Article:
LIMA’s Code of Business Practices

The International Licensing Industry Merchandisers’ Association, Inc. (“LIMA”) is committed on behalf of its member companies to the operation of factories manufacturing licensed products in a lawful, safe, and healthful manner. It upholds the principles that no underage, forced, or prison labor* should be employed; that no one is denied a job because of gender, ethnic origin, religion, affiliation or association, and that factories comply with laws protecting the environment. Supply agreements with firms manufacturing licensed products on behalf of LIMA members should also provide for adherence to these principles.

The role of LIMA is to inform, educate, and survey its members so that individual member companies can adhere to its Code of Business Practices. As an Association, it also acts to encourage local and national governments to enforce wage and hour laws and factory health and safety laws. Specific operating conditions that member companies are encouraged to meet and obtain contractor agreement in advance are as follows:


  1. That wages and overtime pay practices comply with the standards set by law, including the payment of compensation for overtime hours at such premium rates as is legally required in that country, but not less than at a rate equal to their regularly hourly compensation rate.
  2. That working hours must exceed prevailing local work hours in the country where the work is to be performed, except with respect to appropriately compensated overtime; must not require in excess of a 60 hour week on a regularly scheduled basis; and must permit at least one day off in every 7 day period.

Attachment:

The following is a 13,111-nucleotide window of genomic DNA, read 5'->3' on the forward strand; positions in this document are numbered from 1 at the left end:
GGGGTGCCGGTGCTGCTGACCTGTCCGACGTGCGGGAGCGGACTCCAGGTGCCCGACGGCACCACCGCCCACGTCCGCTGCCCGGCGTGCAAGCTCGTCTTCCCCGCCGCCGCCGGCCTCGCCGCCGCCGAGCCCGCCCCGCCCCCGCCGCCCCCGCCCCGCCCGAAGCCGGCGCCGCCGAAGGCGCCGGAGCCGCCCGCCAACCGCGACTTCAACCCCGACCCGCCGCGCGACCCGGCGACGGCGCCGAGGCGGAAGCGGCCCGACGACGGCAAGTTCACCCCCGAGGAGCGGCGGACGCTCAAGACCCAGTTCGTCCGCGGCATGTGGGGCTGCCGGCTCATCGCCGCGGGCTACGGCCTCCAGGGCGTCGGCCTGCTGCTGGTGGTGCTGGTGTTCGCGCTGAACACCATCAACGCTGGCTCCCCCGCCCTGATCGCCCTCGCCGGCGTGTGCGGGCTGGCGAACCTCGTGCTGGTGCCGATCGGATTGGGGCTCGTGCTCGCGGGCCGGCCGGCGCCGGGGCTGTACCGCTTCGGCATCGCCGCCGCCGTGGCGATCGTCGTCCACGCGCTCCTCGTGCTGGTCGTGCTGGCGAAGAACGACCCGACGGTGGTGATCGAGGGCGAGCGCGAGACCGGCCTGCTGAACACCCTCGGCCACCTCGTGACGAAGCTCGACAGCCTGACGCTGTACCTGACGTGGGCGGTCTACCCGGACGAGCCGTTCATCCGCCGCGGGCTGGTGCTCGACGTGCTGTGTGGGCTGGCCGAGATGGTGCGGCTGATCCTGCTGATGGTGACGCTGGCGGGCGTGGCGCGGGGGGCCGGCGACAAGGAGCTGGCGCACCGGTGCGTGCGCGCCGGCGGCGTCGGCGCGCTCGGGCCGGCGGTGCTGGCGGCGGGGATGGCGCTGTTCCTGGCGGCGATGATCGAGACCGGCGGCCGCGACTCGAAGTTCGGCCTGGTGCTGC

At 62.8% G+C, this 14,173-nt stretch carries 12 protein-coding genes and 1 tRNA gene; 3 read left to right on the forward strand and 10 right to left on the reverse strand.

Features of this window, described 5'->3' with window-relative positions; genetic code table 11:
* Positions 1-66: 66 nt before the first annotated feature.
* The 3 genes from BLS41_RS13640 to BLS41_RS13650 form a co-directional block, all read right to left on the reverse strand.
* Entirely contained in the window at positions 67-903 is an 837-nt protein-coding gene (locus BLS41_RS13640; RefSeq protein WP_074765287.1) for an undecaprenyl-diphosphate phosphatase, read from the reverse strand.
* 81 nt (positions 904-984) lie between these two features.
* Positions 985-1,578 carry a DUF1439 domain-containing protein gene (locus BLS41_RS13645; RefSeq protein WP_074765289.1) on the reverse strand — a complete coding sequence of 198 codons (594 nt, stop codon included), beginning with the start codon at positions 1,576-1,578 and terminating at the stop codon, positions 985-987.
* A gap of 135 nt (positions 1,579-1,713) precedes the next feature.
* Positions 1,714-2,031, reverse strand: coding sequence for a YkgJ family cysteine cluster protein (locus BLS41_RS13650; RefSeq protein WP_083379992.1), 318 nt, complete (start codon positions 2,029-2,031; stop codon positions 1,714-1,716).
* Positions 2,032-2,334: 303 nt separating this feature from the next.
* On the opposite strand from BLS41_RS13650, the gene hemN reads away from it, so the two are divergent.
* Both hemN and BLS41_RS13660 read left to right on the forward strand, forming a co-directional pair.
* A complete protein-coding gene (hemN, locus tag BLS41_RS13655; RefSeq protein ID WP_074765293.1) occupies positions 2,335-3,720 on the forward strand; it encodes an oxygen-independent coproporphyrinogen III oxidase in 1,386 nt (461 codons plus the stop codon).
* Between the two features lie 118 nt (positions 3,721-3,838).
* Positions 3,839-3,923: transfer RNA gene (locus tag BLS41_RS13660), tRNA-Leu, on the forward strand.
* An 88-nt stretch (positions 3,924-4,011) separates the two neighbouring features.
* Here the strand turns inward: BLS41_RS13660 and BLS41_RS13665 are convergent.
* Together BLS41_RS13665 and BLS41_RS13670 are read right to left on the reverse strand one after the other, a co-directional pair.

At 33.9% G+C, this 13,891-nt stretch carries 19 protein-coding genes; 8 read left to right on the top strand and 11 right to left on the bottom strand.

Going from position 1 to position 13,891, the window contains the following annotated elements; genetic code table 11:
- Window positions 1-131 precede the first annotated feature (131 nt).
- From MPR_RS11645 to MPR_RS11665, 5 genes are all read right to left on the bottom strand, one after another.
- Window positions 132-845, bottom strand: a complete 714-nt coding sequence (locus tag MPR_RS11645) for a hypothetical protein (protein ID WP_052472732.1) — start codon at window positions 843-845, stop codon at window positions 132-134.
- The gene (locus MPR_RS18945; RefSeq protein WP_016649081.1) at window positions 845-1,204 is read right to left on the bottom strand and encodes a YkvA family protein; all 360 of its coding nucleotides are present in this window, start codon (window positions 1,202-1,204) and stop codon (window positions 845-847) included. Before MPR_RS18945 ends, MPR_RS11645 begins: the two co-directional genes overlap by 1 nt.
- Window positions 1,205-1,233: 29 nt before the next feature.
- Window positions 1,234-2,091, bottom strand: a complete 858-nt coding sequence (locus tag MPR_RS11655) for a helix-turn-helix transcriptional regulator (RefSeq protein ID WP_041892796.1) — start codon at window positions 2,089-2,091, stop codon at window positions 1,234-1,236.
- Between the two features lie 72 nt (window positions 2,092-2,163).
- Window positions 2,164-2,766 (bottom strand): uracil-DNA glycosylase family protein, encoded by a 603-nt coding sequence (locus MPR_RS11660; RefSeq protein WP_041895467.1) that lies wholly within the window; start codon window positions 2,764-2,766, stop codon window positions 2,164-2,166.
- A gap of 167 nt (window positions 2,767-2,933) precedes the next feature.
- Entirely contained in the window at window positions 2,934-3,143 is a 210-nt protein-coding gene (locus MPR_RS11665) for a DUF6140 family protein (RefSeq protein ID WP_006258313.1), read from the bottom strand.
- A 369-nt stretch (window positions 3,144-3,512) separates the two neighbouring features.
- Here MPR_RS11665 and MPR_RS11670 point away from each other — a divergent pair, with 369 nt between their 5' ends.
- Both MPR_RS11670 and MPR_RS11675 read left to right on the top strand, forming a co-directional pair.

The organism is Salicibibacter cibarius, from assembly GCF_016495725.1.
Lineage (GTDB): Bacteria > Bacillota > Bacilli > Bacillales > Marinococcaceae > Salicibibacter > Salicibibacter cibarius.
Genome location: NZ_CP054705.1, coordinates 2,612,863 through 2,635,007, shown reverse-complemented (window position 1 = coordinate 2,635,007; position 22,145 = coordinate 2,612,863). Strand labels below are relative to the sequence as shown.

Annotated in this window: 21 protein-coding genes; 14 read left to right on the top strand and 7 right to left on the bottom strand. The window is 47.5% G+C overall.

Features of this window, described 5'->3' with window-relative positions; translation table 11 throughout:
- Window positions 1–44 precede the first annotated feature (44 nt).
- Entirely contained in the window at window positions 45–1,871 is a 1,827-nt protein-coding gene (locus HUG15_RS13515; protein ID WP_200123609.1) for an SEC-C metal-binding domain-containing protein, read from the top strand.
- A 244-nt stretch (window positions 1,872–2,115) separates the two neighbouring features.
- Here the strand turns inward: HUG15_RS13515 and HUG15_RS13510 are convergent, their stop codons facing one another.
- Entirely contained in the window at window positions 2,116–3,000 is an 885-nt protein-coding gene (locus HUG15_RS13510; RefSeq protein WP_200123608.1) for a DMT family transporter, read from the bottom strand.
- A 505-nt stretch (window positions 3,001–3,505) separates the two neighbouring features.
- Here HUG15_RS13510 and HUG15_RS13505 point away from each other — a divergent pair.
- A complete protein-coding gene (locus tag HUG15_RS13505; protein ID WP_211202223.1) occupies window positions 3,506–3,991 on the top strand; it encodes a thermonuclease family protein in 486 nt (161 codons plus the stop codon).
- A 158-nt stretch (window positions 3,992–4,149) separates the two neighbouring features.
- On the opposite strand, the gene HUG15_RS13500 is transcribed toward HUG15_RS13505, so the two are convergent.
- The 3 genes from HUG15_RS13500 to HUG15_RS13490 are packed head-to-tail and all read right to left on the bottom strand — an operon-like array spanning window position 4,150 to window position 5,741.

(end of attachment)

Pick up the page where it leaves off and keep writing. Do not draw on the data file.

3. That no one under the legal minimum age is employed in any stage of manufacturing; that a minimum age of 14 applies in all circumstances, but notwithstanding the foregoing, that C138 Minimum Age Convention (1973) and C182 Worst Forms of Child Labor Convention (1999) of the International Labor Organization apply.
  4. That no forced or prison labor is employed*, that workers are free to leave once their shift ends, and that guards are posted only for normal security reasons.
  5. That all workers are entitled to sick and maternity benefits as provided by law.
  6. That all workers are entitled to freely exercise their rights of employee representation as provided by local law.

The Workplace

  1. That factories provide a safe and healthy working environment for their employees and comply with or exceed all applicable local laws concerning sanitation and risk protection.
  2. That the factory is properly lighted and ventilated and that aisles and exits are accessible at all times.
  3. That there is adequate medical assistance available in emergencies and that designated employees are trained in first aid procedures.
  4. That there are adequate and well-identified emergency exits, and that all employees are trained in emergency evacuation.
  5. That protective safety equipment is available and employees are trained in its use.
  6. That safeguards on machinery meet or exceed local laws.
  7. That there are adequate toilet facilities which meet local hygiene requirements and that they are properly maintained.
  8. That there are facilities or appropriate provisions for meals and other breaks.
  9. If a factory provides housing for its employees, it will ensure that dormitory rooms and sanitary facilities meet basic needs, are adequately ventilated and meet fire safety and other local laws.
  10. That all employees are treated with dignity and respect and that no employee shall be subjected to any physical, sexual, psychological or verbal harassment or abuse.